Skeet to Mayor 2010

Were the Marine Gardens towers a done deal already in 2010, even before Concord Pacific bought the land?

Were the Marine Gardens towers a done deal already in 2010, even before Concord Pacific bought the land?

Marine Gardens resident Jillian Skeet wrote this letter to Mayor Gregor Robertson in June 2010, when she noticed tall towers mysteriously appearing in a model of the Cambie Corridor, in place of the actual housing in her existing community. This was long before Concord Pacific bought the property, long before the Public Hearing on 24-Feb-2015 to rezone the site. She never receive an acknowledgement of receipt, or a reply. Was this development a done deal as far back as 2010 or earlier? And if so, what was the point of seeking public input?

June 10, 2010

Mayor Gregor Robertson

Re: Marine Gateway Project

I am devastated to learn that my 70 unit townhouse, Marine Gardens, has been slated for demolition – to be replaced by a hi-rise as part of the Marine Gateway Project.

At the recent Open House on June 8th, I was provided with a comment form that seemed to focus solely on whether this project would provide more bike lanes and alternative transportation, with no questions whatsoever about affordable accommodation, family-oriented residential development or providing a healthy environment for children.

While I support efforts to be more eco-friendly, this cannot be the sole factor in determining new development in our neighbourhood or the City as a whole.

I wish to draw your attention to a number of factors that, in my discussions with City Planners, appear to be either unknown or ignored.  Some of these are specific to my townhouse, many relate to the larger issue of creating a healthy and sustainable society.

1) Replacing rental housing 1 for 1 in new developments will not maintain the rare affordable housing stocks that currently exist in our neighbourhood (one only need look at the Olympic Village to realize how quickly and easily promises re: affordable housing are broken).

2) Hi-rise buildings with apartments cannot replace family-oriented townhouse complexes where children have immediate and safe access to unlimited outdoor play from their doorstep.  A multi-level structure with elevators and stairs may be appropriate accommodation for those who are single or childless, but it is not healthy, appropriate housing for families and cannot be considered an adequate replacement for demolished family townhouses.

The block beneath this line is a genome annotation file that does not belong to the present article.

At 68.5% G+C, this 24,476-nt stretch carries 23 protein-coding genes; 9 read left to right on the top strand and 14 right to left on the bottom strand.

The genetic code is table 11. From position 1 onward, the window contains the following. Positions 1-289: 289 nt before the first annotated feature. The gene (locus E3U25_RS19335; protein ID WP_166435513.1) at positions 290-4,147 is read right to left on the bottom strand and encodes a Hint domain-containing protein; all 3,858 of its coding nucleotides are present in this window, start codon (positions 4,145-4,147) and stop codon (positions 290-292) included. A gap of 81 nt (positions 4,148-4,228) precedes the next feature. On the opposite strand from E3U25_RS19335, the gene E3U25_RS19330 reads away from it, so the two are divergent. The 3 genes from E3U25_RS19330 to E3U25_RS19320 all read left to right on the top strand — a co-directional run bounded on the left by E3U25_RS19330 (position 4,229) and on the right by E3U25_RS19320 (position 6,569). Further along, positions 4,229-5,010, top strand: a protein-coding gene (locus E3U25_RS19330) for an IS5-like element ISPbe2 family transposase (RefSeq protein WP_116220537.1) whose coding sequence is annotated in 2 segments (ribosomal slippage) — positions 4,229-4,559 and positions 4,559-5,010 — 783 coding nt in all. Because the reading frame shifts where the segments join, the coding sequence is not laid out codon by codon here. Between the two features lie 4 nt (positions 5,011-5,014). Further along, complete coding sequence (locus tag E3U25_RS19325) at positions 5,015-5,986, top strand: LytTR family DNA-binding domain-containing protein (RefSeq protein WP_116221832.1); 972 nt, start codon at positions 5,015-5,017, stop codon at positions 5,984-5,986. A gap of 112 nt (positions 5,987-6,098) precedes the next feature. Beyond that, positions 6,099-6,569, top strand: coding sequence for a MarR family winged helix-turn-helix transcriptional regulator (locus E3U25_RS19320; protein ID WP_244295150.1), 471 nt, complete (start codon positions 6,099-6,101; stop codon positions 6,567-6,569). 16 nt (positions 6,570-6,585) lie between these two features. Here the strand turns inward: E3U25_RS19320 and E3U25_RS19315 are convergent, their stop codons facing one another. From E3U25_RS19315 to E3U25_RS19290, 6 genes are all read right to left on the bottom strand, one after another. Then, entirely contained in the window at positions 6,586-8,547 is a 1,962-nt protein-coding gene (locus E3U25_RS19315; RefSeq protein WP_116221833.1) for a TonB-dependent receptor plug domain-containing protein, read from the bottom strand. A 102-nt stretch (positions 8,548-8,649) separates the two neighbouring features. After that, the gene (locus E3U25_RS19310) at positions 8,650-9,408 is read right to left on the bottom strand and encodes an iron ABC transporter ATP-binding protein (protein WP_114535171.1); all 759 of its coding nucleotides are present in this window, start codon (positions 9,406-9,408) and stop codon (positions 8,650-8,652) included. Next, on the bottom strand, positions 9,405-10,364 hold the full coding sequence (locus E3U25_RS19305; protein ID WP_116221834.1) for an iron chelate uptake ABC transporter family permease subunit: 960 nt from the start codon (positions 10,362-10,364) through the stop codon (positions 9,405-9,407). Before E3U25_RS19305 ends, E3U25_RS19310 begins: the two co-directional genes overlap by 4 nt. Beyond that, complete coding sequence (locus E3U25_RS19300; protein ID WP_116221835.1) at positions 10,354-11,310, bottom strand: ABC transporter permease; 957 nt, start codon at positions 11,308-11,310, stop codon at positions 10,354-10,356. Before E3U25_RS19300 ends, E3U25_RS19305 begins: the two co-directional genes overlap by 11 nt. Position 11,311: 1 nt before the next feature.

3) Marine Gardens was inspired by the UN Habitat for Humanity Conference held in Vancouver in the 1970s and, while it was not built as a co-op, the efforts made by the developer to create an affordable, family-oriented, community atmosphere made it a model for all the co-ops that followed.

4) The land that Marine Gardens is built on was donated to the City of Vancouver by a resident who stipulated that the trees were not to be cut down.  We have this to thank for the design of our complex and the wonderful “garden-like” environment.  Your planners are apparently unaware of this stipulation which would negate the large hi-rise I see rendered in the City’s drawings.

5) Cambie and Marine Drive is a rare bastion of affordable, family-oriented housing.  There are three large townhouse complexes with many children.  Each of these complexes is a community where neighbours know neighbours, help each other, look after each others’ children and look out for all the children in the complex.  In my townhouse complex, we have an annual potluck dinner, an Easter Egg Hunt and special Halloween activities each year.  We share books, magazines, clothing and household items through our communal laundry room.  Our children walk to and from school in groups.  Many families like mine have been here for years (I have children aged 15 and 8 and we have lived here for 7 years).  We have on average around 90 children from babies through late teens and, at any given time, you will find many of them outside playing together.  They ride bikes, scooters, skateboards, roller-blades and toddler cars/ride-on toys.  They play soccer, street hockey, badminton and an endless number of games they have created (Survivor, Capture the Flag, etc.) – all within the safe confines of our complex.  And you will almost always find clusters of neighbours chatting together on the benches or on someone’s front stoop.

It’s not luxury accommodation and unfortunately the owners who purchased the complex when the Canada Line was being planned have failed to invest in its upkeep, but it is the best accommodation a family could hope for if they want their children to have a wonderful, healthy childhood and they value the great rewards of community.